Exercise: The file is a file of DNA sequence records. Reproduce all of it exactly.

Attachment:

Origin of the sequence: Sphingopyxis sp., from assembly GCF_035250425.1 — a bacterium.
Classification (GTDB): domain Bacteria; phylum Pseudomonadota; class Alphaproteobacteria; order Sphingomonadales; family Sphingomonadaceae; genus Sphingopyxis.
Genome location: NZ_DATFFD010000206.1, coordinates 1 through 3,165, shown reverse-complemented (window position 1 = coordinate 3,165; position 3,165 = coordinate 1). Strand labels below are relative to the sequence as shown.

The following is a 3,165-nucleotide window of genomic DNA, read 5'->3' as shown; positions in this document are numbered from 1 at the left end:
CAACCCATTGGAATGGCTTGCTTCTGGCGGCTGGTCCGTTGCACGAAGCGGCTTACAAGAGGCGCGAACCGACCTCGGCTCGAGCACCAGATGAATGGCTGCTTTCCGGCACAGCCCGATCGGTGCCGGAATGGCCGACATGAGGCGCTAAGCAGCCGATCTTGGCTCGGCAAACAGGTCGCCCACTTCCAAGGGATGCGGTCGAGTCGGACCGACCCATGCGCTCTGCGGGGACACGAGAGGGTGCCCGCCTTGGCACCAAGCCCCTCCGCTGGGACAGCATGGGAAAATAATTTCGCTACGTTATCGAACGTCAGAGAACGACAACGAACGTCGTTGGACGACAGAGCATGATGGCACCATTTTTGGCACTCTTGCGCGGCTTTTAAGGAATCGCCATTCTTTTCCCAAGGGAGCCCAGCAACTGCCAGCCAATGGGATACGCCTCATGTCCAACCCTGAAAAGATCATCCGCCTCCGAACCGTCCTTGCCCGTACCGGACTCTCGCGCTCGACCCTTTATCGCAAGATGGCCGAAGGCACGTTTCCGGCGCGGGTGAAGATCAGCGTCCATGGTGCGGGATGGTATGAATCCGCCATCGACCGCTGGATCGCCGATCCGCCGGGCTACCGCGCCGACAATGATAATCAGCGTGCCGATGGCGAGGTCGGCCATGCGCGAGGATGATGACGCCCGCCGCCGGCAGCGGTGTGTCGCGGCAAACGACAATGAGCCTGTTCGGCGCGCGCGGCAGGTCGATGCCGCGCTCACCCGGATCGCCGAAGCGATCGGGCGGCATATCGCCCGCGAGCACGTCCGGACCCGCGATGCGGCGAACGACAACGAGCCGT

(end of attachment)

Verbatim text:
Origin of the sequence: Sphingopyxis sp., from assembly GCF_035250425.1 — a bacterium.
Classification (GTDB): domain Bacteria; phylum Pseudomonadota; class Alphaproteobacteria; order Sphingomonadales; family Sphingomonadaceae; genus Sphingopyxis.
Genome location: NZ_DATFFD010000206.1, coordinates 1 through 3,165, shown reverse-complemented (window position 1 = coordinate 3,165; position 3,165 = coordinate 1). Strand labels below are relative to the sequence as shown.

The following is a 3,165-nucleotide window of genomic DNA, read 5'->3' as shown; positions in this document are numbered from 1 at the left end:
CAACCCATTGGAATGGCTTGCTTCTGGCGGCTGGTCCGTTGCACGAAGCGGCTTACAAGAGGCGCGAACCGACCTCGGCTCGAGCACCAGATGAATGGCTGCTTTCCGGCACAGCCCGATCGGTGCCGGAATGGCCGACATGAGGCGCTAAGCAGCCGATCTTGGCTCGGCAAACAGGTCGCCCACTTCCAAGGGATGCGGTCGAGTCGGACCGACCCATGCGCTCTGCGGGGACACGAGAGGGTGCCCGCCTTGGCACCAAGCCCCTCCGCTGGGACAGCATGGGAAAATAATTTCGCTACGTTATCGAACGTCAGAGAACGACAACGAACGTCGTTGGACGACAGAGCATGATGGCACCATTTTTGGCACTCTTGCGCGGCTTTTAAGGAATCGCCATTCTTTTCCCAAGGGAGCCCAGCAACTGCCAGCCAATGGGATACGCCTCATGTCCAACCCTGAAAAGATCATCCGCCTCCGAACCGTCCTTGCCCGTACCGGACTCTCGCGCTCGACCCTTTATCGCAAGATGGCCGAAGGCACGTTTCCGGCGCGGGTGAAGATCAGCGTCCATGGTGCGGGATGGTATGAATCCGCCATCGACCGCTGGATCGCCGATCCGCCGGGCTACCGCGCCGACAATGATAATCAGCGTGCCGATGGCGAGGTCGGCCATGCGCGAGGATGATGACGCCCGCCGCCGGCAGCGGTGTGTCGCGGCAAACGACAATGAGCCTGTTCGGCGCGCGCGGCAGGTCGATGCCGCGCTCACCCGGATCGCCGAAGCGATCGGGCGGCATATCGCCCGCGAGCACGTCCGGACCCGCGATGCGGCGAACGACAACGAGCCGT